ROBERT RANDOLPH and The Family Band will be releasing their new album “Brighter Days” on August 23 via Provogue / Mascot Label Group. The album was produced by Dave Cobb (Chris Stapleton, Brandi Carlile.)
Rolling Stone Magazine has voted Randolph as one of the 100 Greatest Guitarists of all time and the band have earned three Grammy nominations.
We chatted to Robert, after he’d flown over to London, to talk about making the album:
RAWRAMP: Describe the House of God Church in Orange… Do you remember when you first heard Sacred Steel ? What did it make you feel?
“I always grew up as a child watching the older guys playing Sacred Steel in the House of God Church in Orange… its been there forever, certainly since the 1930s and my great-grandparents… everyone has been part of the church organization. I started playing when I was about fourteen, in the church.”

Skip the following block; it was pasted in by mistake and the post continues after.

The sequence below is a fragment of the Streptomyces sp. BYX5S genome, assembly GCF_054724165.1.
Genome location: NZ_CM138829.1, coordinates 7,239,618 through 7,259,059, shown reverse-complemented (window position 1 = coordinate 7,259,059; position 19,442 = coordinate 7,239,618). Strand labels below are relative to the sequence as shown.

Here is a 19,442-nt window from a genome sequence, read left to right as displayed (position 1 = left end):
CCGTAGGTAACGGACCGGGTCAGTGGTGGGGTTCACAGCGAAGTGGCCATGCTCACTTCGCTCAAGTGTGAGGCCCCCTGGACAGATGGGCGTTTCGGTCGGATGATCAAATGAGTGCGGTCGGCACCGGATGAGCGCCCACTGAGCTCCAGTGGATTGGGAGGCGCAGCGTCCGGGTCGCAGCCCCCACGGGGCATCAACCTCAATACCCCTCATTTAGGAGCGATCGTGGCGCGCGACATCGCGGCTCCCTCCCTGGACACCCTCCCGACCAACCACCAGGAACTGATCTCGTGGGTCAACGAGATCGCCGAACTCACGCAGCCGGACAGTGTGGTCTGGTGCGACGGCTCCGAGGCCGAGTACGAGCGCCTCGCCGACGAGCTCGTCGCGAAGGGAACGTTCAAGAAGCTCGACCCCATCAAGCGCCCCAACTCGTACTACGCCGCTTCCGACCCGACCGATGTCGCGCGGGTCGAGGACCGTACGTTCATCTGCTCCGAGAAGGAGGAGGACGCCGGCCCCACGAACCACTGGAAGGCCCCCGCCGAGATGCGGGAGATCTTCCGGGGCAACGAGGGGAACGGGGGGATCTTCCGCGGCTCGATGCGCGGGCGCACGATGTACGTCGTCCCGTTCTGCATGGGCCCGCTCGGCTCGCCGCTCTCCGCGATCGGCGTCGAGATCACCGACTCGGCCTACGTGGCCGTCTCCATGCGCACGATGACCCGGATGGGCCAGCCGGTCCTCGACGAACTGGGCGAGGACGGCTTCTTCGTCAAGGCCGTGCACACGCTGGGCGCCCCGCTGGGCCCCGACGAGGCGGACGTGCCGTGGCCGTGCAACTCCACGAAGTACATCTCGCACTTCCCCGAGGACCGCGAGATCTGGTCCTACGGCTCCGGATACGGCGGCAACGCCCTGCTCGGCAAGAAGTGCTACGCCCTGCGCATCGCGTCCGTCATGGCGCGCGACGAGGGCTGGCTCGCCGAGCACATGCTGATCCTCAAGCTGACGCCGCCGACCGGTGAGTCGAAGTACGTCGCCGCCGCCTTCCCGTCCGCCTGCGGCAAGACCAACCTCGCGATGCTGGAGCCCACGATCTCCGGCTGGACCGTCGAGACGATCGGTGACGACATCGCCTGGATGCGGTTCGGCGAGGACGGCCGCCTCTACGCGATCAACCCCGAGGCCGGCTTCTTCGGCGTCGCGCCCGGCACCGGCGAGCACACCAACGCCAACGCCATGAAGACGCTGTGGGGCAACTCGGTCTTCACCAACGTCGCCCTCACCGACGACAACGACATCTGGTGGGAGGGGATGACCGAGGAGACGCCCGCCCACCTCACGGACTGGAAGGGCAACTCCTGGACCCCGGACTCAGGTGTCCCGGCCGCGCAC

“Actually, I played the drums before then, and then I kinda got into lap-steel because I really wanted to be like the guys I saw play; guys like Harry Nelson, Calvin Cooke… so I wanted to be like them so I used to practic-and-practice until one day I saw Stevie Ray Vaughan play guitar on the Austin City Limits Show (television concert series) and I said, “Now wait… I wanna sound like that!”
RAWRAMP: On the new album you cover the Pops Staples number, Simple Man, are the Staples Singers your biggest influence?
“Yeah because the the Staples come from church they crossed over by writing songs that were uplifting and brought people together that had these different rhythms and vocals sounds and Pop was a writing genius. But in the church they were sort of ‘outlaws’ sort of — in a way — because he took his family out and started to write and perform with his family outside the church and they have been a world icon that touches all of us and talked to me.”
“And Sly and the Family Stone are the same thing: taking the gospel sounds from church and mix and pick and putting a spin on it… and that becomes a new style within blues, soul, gospel and rock ‘n’ roll crosses all the boundaries, it crosses all the different genres.”
RAWRAMP: Do you think of yourself as an outlaw?